The Porpoise Press, in existence from 1922 to 1939, was founded in Edinburgh by Roderick Watson Kerr and George Malcolm Thomson.[12] Blake had contact with Thomson from 1923, when the Press published his one-act play The Mother.[13] Thomson's 1927 book Caledonia broached the "condition of Scotland" question that preoccupied Blake and other Scottish intellectuals into the 1930s.[14]

Late in 1929, Blake was introduced to Geoffrey Faber, by Frank Vigor Morley.[15] He became in 1930 a director of Faber & Faber, playing a role in the Porpoise Press: Faber & Faber effectively took it over, through interest in Scottish national literature.[1][16] Morning Tide (1931), a novel by Neil Gunn, was an immediate commercial success for the Press.[17]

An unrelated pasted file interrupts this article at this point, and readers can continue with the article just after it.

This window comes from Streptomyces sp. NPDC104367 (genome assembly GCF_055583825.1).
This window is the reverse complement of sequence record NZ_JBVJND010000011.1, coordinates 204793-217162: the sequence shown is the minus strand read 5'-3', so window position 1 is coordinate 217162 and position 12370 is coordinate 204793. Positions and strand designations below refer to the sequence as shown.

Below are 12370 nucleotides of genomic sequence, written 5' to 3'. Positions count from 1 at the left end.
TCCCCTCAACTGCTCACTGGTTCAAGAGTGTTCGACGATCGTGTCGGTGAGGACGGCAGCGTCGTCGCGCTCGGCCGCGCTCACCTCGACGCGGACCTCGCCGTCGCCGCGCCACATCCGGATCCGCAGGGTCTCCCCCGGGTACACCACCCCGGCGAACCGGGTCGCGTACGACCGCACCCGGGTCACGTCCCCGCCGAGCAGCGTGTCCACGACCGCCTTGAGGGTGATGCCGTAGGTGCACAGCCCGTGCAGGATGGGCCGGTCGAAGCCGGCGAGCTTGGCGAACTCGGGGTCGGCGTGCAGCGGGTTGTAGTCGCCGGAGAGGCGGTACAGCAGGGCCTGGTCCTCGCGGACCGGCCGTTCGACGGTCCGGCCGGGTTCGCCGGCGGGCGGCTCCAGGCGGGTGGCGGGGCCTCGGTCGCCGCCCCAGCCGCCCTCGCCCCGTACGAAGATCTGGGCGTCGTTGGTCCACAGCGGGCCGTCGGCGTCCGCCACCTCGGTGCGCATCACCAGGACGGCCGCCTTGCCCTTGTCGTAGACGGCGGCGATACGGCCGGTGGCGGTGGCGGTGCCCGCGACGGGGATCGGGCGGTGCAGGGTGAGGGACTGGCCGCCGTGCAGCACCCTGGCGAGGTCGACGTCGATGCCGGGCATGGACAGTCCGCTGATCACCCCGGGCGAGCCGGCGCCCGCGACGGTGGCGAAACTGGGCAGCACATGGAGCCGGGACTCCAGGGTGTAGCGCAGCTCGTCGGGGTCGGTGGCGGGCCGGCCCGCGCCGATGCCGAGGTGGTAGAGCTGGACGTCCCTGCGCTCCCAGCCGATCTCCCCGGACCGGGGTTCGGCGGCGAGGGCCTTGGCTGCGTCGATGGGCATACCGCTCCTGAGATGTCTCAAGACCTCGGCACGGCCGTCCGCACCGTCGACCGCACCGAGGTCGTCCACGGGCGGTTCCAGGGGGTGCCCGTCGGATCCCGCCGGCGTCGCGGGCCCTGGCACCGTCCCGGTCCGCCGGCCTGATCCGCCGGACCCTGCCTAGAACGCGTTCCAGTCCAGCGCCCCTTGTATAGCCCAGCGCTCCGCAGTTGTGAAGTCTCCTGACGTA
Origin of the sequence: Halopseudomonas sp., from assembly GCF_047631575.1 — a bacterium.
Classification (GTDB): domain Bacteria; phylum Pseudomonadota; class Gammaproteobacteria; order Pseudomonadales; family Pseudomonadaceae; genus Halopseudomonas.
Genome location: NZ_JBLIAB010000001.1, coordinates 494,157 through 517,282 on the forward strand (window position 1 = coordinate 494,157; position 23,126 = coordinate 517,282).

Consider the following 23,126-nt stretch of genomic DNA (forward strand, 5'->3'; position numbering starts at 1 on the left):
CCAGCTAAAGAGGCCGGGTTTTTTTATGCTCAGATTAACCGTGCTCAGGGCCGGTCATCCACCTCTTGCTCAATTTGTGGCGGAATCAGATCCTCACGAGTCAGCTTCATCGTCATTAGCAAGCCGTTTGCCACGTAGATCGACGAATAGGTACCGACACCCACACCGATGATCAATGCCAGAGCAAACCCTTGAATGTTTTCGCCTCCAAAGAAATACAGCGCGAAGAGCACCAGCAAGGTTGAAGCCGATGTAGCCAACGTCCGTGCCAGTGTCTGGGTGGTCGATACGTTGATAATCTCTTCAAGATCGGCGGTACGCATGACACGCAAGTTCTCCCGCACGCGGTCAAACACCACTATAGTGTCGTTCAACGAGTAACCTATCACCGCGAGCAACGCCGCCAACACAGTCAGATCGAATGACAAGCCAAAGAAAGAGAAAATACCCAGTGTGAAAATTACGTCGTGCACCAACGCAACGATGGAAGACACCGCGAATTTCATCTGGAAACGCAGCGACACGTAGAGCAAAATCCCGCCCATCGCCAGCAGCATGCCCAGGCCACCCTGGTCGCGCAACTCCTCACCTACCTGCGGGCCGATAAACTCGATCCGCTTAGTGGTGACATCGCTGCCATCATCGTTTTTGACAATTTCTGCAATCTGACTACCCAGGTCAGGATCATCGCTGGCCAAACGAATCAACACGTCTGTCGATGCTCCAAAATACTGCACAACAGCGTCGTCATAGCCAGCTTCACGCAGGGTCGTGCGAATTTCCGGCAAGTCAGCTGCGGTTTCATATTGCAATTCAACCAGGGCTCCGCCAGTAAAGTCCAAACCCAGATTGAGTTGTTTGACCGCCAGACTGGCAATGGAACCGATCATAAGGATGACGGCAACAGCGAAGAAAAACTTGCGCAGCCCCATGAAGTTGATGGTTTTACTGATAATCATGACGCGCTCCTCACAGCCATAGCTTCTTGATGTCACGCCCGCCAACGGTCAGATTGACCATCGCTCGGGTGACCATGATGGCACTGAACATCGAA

At this point Thomson and Blake were aligned in nationalist politics. Thomson's 1931 pamphlet The Kingdom of Scotland Restored, advocating a form of Scottish home rule, had Blake's approval, and the Introduction was signed by Blake, Andrew Dewar Gibb, Moray McLaren and William Power.[18] By that year, Blake had joined the National Party of Scotland (NPS).[19] Gunn became involved in the efforts, which succeeded, to merge the NPS, of the left, with the conservative Scottish Party; on Thomson's account, Blake encouraged Gunn to do so.[20]

Returning to Scotland in 1932, Blake worked for the Porpoise Press, which in 1934 published William Power's My Scotland.[1][21][22] Both Gibb and Power later became leaders of the merged Scottish National Party.

Blake and Thomson then fell out, with Thomson resigning from the Press in 1933. It published his Scotland That Distressed Area in 1935. Blake's The Shipbuilders was published the same year, by Faber & Faber. They differed in method: Thomson offered partisan polemics, Blake a journalist's realism expressed as a novel.[23]

Later life